Make sure your employees need to use your intranet to get their job done. Change your company’s existing processes to make your intranet solution the central repository for all company assets, documentation and third-party systems.
4. No Training Provided to Staff on How to Use the Intranet
Most organizations forget to pay attention to providing essential training resources for their employees to learn and understand the usage of their intranet. Whether that’s training on how a particular intranet feature works, or training on how internal processes have changed with the introduction to the new intranet system, staff need to know how it works. This poses additional hurdles in user adoption to the new system and affects the productivity of the organization.
Companies need to ensure that their users are completely trained and know how to utilise the intranet to the maximum extent possible. Create useful videos, FAQ pages or include screenshots for them to become more familiar with how the intranet works and how to complete common tasks.
5. Making Site Navigation Difficult for Users
Having tonnes of content on your intranet for employees to utilise is great, but if it’s buried in a link a page hidden in a sub-sub-subfolder, whose ever going to read it?! For most employees, company intranets can be a minefield of poorly structured content with complicated site navigation, all of which drives employees away from using the site - rendering the information you’re placing on the intranet useless if no-one can find it. With staff already facing the stress of learning the new system and getting adapted to it, making the navigation complicated only creates additional challenges and causes frustration for them.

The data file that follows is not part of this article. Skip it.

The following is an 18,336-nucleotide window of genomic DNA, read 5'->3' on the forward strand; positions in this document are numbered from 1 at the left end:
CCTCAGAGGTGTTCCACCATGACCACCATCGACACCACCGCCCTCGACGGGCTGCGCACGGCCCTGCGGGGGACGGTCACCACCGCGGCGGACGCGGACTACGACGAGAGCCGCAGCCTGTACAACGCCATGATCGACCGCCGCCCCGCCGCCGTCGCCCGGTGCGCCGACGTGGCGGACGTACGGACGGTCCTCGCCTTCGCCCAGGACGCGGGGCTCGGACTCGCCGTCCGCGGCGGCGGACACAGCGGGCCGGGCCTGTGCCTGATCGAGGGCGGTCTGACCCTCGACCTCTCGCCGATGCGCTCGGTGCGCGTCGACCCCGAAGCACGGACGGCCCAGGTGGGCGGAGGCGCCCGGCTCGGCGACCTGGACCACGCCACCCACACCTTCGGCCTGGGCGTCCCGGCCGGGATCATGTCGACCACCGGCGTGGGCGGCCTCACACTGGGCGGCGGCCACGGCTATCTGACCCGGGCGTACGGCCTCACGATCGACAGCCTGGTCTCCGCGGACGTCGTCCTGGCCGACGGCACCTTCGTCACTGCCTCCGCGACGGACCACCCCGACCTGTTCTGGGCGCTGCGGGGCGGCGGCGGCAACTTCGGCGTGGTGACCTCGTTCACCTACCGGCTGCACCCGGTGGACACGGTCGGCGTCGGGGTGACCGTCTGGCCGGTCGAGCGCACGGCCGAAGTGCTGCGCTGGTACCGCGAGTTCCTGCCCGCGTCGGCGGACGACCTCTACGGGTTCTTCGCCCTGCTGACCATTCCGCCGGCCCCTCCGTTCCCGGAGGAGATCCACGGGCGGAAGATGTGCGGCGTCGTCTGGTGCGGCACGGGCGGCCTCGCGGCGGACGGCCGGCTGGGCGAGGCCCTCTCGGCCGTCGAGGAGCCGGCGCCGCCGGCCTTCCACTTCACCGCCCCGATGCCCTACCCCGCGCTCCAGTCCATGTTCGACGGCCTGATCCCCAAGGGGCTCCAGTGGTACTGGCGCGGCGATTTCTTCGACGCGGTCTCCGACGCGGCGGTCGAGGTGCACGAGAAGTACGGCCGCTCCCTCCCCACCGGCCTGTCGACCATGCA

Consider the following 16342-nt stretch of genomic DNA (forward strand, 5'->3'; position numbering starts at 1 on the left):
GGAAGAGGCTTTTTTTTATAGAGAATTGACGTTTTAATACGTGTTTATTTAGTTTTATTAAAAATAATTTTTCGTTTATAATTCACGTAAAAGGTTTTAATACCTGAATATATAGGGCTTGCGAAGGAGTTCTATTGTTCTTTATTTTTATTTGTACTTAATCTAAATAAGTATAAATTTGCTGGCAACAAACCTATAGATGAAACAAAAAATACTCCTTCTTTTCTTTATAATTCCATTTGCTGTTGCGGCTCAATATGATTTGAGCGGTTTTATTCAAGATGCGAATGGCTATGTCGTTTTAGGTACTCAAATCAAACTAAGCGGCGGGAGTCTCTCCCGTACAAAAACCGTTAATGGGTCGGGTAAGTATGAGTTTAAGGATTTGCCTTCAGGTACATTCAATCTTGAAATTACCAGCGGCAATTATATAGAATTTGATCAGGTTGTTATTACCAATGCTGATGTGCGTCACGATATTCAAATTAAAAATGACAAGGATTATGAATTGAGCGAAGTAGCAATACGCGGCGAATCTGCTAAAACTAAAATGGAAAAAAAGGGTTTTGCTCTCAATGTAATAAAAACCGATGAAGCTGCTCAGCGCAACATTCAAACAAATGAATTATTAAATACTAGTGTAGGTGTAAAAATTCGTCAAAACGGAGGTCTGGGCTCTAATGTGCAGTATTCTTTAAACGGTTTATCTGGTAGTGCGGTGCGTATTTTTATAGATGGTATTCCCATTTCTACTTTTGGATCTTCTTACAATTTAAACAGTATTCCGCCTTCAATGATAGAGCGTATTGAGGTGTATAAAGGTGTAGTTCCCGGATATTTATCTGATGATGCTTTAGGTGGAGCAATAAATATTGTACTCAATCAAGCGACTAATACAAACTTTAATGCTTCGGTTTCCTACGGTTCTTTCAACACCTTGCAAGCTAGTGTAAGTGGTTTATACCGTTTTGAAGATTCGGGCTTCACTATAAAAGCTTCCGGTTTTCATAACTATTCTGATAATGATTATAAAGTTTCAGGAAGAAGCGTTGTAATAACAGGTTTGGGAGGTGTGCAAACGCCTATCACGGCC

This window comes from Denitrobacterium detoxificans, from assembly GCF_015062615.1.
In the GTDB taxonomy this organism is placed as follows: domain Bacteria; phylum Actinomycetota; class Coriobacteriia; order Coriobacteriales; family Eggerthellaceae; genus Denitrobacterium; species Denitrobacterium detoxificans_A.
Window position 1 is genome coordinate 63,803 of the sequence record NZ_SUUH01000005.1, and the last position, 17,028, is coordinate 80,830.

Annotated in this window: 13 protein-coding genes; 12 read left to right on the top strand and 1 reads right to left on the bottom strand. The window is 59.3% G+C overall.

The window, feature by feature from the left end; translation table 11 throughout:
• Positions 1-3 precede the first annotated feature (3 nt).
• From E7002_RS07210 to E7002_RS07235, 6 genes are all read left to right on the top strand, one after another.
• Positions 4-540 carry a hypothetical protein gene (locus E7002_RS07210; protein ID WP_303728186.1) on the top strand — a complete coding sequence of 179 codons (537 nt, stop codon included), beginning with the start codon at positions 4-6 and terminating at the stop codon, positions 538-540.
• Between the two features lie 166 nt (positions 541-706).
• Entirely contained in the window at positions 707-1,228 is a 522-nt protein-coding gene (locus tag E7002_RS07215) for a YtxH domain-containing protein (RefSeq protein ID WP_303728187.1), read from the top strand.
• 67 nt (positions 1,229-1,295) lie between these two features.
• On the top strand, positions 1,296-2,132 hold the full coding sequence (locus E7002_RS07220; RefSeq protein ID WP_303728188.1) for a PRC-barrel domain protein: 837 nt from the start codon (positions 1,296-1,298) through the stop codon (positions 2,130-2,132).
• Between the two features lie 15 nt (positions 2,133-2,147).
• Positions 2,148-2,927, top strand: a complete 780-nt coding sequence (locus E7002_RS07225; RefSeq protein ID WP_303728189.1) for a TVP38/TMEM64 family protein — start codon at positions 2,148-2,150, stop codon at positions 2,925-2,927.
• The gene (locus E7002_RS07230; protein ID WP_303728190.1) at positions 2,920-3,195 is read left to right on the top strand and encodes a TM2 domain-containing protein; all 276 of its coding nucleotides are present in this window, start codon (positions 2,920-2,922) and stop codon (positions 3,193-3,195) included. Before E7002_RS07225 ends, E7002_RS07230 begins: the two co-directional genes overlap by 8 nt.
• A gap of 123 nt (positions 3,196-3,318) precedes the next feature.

Think carefully about what content you want to add to the site and how you plan to structure it. Grouping similar content together and creating visible, useful links across the site is a first step towards better navigation. Think about your user journeys on the site and what is going to be the easiest and most obvious way a user can find that content. Simplifying your navigation is a surefire way ensuring your employees use your company intranet.
For other tips on how to drive intranet engagement, see our other intranet guide: